- The Truth About TWA Flight 800 Published July 21,1998 by Reed Irvine, Accuracy in Media. From the article:"...radar at McArthur Airport on Long Island had recorded a surface target three nautical miles to the south of the crash site that headed out to sea doing 30 knots when TWA 800 exploded. Donaldson said that for it to be recorded by the radar, its superstructure had to rise 60 feet above the water. Its size and speed rules out a merchant ship. Racing out to sea instead of heading for the accident site to see if it could be of help is highly suspicious. This was only one of four surface targets recorded on radar near the crash site that have not been identified. Bill Donaldson said he had tried hard to get the FBI and the NTSB to tell him what ships these were, but they claim they don't know."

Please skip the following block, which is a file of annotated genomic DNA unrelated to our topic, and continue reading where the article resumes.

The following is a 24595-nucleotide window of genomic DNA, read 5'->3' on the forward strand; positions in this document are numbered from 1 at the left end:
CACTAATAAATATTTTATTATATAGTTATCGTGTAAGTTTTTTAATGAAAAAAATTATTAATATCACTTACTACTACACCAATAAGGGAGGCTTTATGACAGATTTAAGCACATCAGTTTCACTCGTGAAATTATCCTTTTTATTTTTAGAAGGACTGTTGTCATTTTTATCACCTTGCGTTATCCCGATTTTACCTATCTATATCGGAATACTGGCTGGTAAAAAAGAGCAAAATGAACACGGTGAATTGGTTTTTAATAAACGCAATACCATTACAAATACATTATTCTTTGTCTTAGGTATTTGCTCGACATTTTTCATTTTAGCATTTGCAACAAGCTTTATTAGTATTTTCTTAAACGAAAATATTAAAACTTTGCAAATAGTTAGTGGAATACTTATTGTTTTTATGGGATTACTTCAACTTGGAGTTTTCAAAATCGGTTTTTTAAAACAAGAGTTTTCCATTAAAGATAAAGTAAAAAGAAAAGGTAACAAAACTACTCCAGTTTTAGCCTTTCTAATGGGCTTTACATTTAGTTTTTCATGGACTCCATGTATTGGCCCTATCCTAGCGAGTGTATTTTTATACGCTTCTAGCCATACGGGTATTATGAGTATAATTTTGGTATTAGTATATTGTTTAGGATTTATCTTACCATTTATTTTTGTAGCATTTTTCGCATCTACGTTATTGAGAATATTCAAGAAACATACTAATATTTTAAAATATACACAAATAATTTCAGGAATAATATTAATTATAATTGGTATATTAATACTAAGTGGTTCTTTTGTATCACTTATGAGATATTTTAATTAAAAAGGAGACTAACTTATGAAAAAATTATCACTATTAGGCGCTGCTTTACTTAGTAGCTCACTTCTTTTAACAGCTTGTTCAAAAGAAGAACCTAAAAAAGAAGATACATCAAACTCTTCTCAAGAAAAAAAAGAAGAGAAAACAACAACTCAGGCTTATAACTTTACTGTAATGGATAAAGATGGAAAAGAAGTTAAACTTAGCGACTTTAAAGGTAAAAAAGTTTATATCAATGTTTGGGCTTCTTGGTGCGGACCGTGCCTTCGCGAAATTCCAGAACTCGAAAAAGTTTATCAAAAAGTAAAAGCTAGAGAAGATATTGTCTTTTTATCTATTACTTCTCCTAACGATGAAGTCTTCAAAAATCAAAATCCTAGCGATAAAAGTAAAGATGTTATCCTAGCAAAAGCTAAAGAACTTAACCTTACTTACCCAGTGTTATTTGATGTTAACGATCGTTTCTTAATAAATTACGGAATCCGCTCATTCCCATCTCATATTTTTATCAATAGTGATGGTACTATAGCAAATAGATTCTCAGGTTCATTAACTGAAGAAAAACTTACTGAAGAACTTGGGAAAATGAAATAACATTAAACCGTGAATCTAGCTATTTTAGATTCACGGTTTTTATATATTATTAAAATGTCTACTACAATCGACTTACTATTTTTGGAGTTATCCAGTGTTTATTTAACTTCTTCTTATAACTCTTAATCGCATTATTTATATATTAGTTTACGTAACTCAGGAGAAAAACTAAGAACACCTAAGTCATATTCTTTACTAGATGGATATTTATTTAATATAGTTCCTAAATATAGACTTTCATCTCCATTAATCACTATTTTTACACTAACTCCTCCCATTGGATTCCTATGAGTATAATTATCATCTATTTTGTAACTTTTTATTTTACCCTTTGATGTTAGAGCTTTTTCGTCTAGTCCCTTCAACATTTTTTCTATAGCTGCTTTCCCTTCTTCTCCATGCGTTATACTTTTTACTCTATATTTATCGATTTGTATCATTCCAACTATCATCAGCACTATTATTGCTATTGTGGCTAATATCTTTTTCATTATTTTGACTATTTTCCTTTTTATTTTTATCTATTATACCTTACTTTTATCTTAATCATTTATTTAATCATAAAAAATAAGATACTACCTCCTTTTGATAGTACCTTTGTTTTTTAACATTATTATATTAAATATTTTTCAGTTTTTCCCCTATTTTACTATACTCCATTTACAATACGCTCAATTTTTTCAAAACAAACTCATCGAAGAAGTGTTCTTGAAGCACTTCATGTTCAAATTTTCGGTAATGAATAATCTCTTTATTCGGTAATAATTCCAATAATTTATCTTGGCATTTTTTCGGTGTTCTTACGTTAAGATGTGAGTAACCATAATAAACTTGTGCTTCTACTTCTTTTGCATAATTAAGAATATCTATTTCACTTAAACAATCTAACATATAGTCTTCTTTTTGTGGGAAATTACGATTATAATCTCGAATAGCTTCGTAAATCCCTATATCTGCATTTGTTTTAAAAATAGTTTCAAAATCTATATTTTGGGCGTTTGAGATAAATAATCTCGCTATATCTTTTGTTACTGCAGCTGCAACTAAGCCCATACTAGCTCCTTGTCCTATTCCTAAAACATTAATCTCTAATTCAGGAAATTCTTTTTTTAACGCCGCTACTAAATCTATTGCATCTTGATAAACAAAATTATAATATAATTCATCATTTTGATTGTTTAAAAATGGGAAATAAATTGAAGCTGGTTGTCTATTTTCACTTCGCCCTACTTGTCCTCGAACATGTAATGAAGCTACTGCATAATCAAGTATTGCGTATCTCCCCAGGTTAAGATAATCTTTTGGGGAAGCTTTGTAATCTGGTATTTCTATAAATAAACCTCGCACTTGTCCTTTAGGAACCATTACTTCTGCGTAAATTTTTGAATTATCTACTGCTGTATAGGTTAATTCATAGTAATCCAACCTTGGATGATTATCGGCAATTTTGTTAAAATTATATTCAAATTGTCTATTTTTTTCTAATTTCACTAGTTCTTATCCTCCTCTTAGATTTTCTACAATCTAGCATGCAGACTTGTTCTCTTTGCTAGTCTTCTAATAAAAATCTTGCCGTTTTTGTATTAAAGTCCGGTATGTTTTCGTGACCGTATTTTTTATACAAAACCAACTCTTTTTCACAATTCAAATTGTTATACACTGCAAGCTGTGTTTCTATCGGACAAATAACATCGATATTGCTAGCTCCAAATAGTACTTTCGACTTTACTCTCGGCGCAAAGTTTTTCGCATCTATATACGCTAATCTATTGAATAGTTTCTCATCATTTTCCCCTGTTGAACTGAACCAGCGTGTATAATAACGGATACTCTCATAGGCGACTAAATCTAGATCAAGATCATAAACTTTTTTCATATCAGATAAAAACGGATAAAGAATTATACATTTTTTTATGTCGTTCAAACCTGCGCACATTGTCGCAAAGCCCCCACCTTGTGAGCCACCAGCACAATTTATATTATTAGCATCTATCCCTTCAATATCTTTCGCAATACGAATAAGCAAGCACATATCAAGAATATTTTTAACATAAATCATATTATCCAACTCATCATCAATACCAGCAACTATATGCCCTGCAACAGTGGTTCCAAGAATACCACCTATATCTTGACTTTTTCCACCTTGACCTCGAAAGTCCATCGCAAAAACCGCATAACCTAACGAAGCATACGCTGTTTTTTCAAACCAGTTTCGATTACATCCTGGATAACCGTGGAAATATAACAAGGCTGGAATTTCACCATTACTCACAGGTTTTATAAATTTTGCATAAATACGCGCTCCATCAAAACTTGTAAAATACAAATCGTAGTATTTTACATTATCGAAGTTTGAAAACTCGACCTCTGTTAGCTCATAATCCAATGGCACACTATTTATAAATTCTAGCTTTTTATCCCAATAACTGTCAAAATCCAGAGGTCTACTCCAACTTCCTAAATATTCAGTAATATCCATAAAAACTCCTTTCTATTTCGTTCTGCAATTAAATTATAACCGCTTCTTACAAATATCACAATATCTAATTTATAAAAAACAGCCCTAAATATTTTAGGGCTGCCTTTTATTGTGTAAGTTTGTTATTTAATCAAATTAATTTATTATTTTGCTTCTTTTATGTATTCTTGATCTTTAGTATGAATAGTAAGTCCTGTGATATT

- Military Exercises Stoke Theories on TWA Crash Published July 18, 1998 by David E. Hendrix The Press-Enterprise . From the article:"...Four mystery radar targets, believed to be ships, were within six miles of the crash site at the moment TWA 800 exploded. The NTSB does not know their identities and the FBI's Flight 800 spokesman said he did not know about the ships or the extent to which they were investigated. The four mystery vessels were spotted by shore radar units. None is detected responding to the Flight 800 disaster. An Atlantic Fleet watch officer was told about 24 hours after the crash to keep the names of three merchant ships that could have been near Flight 800 "in house Navy for the time being." The identities of those ships still have not been released."